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					CENTRAL LIMIT THEOREM

   specifies a theoretical distribution
   formulated by the selection of all
    possible random samples of a fixed
    size n
   a sample mean is calculated for each
    sample and the distribution of sample
    means is considered

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SAMPLING DISTRIBUTION OF
THE MEAN
   The mean of the sample means is equal
    to the mean of the population from
    which the samples were drawn.
   The variance of the distribution is s
    divided by the square root of n. (the
    standard error.)




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STANDARD ERROR
Standard Deviation of the Sampling
Distribution of Means

sx = s/ \/n




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How Large is Large?
 If the sample is normal, then the sampling
  distribution of x will also be normal, no matter
  what the sample size.
 When the sample population is approximately
  symmetric, the distribution becomes approximately
  normal for relatively small values of n.
 When the sample population is skewed, the sample
  size must be at least 30 before the sampling
  distribution of x becomes approximately normal.

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EXAMPLE
A certain brand of tires has a mean life of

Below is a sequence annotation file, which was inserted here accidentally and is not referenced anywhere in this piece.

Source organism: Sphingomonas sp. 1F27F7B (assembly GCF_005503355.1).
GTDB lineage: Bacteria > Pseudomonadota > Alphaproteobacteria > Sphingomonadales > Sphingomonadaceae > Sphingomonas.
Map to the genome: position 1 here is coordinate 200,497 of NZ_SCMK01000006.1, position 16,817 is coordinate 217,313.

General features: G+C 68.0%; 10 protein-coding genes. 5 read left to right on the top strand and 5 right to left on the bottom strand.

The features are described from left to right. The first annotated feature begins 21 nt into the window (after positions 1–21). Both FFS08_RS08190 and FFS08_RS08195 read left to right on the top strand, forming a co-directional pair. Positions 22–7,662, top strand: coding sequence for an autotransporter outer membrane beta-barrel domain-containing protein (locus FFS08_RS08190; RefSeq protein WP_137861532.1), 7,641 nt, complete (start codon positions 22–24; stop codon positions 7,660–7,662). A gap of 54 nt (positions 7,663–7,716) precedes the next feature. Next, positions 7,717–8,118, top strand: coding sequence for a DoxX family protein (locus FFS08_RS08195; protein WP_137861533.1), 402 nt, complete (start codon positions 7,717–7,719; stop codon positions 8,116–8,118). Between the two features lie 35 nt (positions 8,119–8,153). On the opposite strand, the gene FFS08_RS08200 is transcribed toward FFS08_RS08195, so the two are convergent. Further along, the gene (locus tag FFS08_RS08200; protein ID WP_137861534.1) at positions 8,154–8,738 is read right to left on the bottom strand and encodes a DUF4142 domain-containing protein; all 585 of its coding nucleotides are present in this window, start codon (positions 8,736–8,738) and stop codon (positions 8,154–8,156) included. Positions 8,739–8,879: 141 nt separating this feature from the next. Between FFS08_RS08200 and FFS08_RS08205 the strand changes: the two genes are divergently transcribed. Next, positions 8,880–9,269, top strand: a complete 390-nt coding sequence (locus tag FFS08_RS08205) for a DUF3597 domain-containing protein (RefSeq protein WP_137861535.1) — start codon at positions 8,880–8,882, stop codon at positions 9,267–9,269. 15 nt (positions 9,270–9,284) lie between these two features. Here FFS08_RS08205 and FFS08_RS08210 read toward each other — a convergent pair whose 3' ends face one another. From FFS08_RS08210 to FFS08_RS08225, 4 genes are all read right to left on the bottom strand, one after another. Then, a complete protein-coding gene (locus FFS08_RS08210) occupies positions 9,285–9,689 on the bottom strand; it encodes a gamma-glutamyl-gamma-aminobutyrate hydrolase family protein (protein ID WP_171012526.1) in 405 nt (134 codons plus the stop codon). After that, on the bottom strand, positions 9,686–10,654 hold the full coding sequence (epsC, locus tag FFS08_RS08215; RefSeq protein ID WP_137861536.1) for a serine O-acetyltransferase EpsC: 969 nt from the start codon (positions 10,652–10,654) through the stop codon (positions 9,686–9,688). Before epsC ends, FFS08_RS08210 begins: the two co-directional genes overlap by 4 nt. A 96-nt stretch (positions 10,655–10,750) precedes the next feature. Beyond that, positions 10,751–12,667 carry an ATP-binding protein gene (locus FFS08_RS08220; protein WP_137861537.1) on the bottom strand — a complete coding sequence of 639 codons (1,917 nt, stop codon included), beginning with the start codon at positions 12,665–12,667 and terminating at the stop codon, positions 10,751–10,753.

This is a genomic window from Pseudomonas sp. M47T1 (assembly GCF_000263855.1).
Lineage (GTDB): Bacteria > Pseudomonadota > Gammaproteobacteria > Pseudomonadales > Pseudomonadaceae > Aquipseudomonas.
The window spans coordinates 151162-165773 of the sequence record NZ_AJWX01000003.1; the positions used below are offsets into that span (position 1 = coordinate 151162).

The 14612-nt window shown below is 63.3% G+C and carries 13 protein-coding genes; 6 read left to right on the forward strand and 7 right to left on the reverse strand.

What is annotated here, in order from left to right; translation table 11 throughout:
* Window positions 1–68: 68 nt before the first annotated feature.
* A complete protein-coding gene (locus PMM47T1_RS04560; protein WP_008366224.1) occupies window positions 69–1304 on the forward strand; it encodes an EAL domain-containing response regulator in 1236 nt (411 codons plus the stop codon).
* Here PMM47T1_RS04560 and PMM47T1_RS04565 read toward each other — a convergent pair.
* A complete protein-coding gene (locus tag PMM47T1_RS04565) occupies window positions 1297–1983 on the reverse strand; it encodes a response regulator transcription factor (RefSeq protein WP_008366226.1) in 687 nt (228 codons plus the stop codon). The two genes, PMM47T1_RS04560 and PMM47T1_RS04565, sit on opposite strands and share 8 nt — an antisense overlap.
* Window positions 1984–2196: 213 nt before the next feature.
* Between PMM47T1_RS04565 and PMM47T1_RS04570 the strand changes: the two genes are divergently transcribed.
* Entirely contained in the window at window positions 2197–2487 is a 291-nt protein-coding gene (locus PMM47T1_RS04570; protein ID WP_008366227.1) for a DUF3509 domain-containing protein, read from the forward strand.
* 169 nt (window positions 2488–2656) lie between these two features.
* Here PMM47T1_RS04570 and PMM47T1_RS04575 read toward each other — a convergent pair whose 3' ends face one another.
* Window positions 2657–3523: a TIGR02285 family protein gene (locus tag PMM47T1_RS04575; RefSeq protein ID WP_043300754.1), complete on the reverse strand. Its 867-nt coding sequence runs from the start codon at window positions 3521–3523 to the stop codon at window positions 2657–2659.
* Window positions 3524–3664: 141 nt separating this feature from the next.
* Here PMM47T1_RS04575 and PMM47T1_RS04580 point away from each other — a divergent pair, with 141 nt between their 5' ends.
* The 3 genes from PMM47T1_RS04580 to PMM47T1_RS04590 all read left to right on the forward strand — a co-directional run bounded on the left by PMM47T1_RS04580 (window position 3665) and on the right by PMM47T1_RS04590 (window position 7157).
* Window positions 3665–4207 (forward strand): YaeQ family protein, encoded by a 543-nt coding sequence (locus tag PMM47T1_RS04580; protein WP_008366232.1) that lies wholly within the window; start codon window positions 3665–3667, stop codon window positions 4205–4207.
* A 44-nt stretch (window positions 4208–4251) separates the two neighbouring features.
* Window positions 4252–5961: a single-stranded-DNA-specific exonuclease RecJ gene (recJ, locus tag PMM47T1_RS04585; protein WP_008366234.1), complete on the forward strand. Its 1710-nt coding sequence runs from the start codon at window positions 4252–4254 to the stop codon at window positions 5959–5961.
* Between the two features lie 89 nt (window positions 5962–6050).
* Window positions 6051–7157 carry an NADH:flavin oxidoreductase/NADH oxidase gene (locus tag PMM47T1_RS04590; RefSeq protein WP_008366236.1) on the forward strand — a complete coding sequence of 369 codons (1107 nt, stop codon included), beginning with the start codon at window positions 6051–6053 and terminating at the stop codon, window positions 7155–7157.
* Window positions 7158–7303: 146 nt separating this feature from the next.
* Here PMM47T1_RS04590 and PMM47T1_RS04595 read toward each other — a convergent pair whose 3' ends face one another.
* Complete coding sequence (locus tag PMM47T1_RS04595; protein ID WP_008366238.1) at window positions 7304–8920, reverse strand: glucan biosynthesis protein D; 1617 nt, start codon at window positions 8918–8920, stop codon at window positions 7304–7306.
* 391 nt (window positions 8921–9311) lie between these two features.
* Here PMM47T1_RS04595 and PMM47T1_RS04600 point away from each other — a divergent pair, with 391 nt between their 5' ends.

25,000 miles with a standard deviation of
1600 miles.

What is the probability that the mean life of
64 tires is less than 24,600 miles?




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Example continued

 The sampling distribution of the means
 has a mean of 25,000 miles (the
 population mean)
      m = 25000 mi.

 and a standard deviation (i.e.. standard
 error) of:
      1600/8 = 200

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Example continued

 Convert 24,600 mi. to a z-score and use
 the normal table to determine the
 required probability.

     z = (24600-25000)/200 = -2
     P(z< -2) = 0.0228

 or 2.28% of the sample means will be
 less than 24,600 mi.
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ESTIMATION OF POPULATION
VALUES
 Point Estimates
 Interval Estimates




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CONFIDENCE INTERVAL
ESTIMATES for LARGE SAMPLES
   The sample has been randomly
    selected
   The population standard deviation is
    known or the sample size is at least
    25.




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Confidence Interval Estimate of the
Population Mean
    s           s
 Xz     m  Xz
      n            n
- sample mean
X:
s: sample standard deviation
n: sample size


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EXAMPLE
Estimate, with 95% confidence, the
lifetime of nine volt batteries using a
randomly selected sample where:
--
X = 49 hours
s = 4 hours
n = 36




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EXAMPLE continued

Lower Limit:    49 - (1.96)(4/6)
                49 - (1.3) = 47.7 hrs

Upper Limit:    49 + (1.96)(4/6)
                49 + (1.3) = 50.3 hrs

We are 95% confident that the mean
lifetime of the population of batteries is
between 47.7 and 50.3 hours.
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CONFIDENCE BOUNDS
 Provides a upper or lower bound for the
  population mean.
 To find a 90% confidence bound, use the z
  value for a 80% CI estimate.




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Example
 The specifications for a certain kind of
  ribbon call for a mean breaking strength
  of 180 lbs. If five pieces of the ribbon
  have a mean breaking strength of 169.5
  lbs with a standard deviation of 5.7 lbs,
  test to see if the ribbon meets
  specifications.
 Find a 95% confidence interval estimate
  for the mean breaking strength.

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